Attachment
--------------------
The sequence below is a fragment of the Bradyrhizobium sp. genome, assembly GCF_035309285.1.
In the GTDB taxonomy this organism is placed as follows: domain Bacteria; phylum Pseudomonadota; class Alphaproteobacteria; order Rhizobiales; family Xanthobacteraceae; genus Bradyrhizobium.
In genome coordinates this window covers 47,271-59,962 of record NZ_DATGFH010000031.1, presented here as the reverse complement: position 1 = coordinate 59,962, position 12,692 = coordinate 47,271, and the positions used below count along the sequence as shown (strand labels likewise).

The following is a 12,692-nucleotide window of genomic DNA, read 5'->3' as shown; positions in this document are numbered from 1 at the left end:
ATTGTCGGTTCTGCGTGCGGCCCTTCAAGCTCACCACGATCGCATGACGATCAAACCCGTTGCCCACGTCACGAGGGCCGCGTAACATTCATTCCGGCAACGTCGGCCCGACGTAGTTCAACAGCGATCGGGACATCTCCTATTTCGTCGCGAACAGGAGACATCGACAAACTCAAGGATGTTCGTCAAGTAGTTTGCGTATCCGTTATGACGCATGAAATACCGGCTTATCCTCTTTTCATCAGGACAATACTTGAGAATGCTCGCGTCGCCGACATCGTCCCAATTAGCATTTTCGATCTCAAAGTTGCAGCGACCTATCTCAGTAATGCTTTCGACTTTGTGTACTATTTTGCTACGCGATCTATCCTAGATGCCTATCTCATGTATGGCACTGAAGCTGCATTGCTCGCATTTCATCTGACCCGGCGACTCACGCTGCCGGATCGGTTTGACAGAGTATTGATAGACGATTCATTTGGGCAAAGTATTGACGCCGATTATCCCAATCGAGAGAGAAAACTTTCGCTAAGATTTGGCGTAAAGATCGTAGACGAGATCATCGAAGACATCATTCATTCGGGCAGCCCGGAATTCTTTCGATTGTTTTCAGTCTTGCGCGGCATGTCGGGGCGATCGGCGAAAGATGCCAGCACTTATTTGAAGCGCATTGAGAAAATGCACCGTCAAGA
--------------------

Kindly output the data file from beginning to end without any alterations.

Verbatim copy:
The sequence below is a fragment of the Bradyrhizobium sp. genome, assembly GCF_035309285.1.
In the GTDB taxonomy this organism is placed as follows: domain Bacteria; phylum Pseudomonadota; class Alphaproteobacteria; order Rhizobiales; family Xanthobacteraceae; genus Bradyrhizobium.
In genome coordinates this window covers 47,271-59,962 of record NZ_DATGFH010000031.1, presented here as the reverse complement: position 1 = coordinate 59,962, position 12,692 = coordinate 47,271, and the positions used below count along the sequence as shown (strand labels likewise).

The following is a 12,692-nucleotide window of genomic DNA, read 5'->3' as shown; positions in this document are numbered from 1 at the left end:
ATTGTCGGTTCTGCGTGCGGCCCTTCAAGCTCACCACGATCGCATGACGATCAAACCCGTTGCCCACGTCACGAGGGCCGCGTAACATTCATTCCGGCAACGTCGGCCCGACGTAGTTCAACAGCGATCGGGACATCTCCTATTTCGTCGCGAACAGGAGACATCGACAAACTCAAGGATGTTCGTCAAGTAGTTTGCGTATCCGTTATGACGCATGAAATACCGGCTTATCCTCTTTTCATCAGGACAATACTTGAGAATGCTCGCGTCGCCGACATCGTCCCAATTAGCATTTTCGATCTCAAAGTTGCAGCGACCTATCTCAGTAATGCTTTCGACTTTGTGTACTATTTTGCTACGCGATCTATCCTAGATGCCTATCTCATGTATGGCACTGAAGCTGCATTGCTCGCATTTCATCTGACCCGGCGACTCACGCTGCCGGATCGGTTTGACAGAGTATTGATAGACGATTCATTTGGGCAAAGTATTGACGCCGATTATCCCAATCGAGAGAGAAAACTTTCGCTAAGATTTGGCGTAAAGATCGTAGACGAGATCATCGAAGACATCATTCATTCGGGCAGCCCGGAATTCTTTCGATTGTTTTCAGTCTTGCGCGGCATGTCGGGGCGATCGGCGAAAGATGCCAGCACTTATTTGAAGCGCATTGAGAAAATGCACCGTCAAGA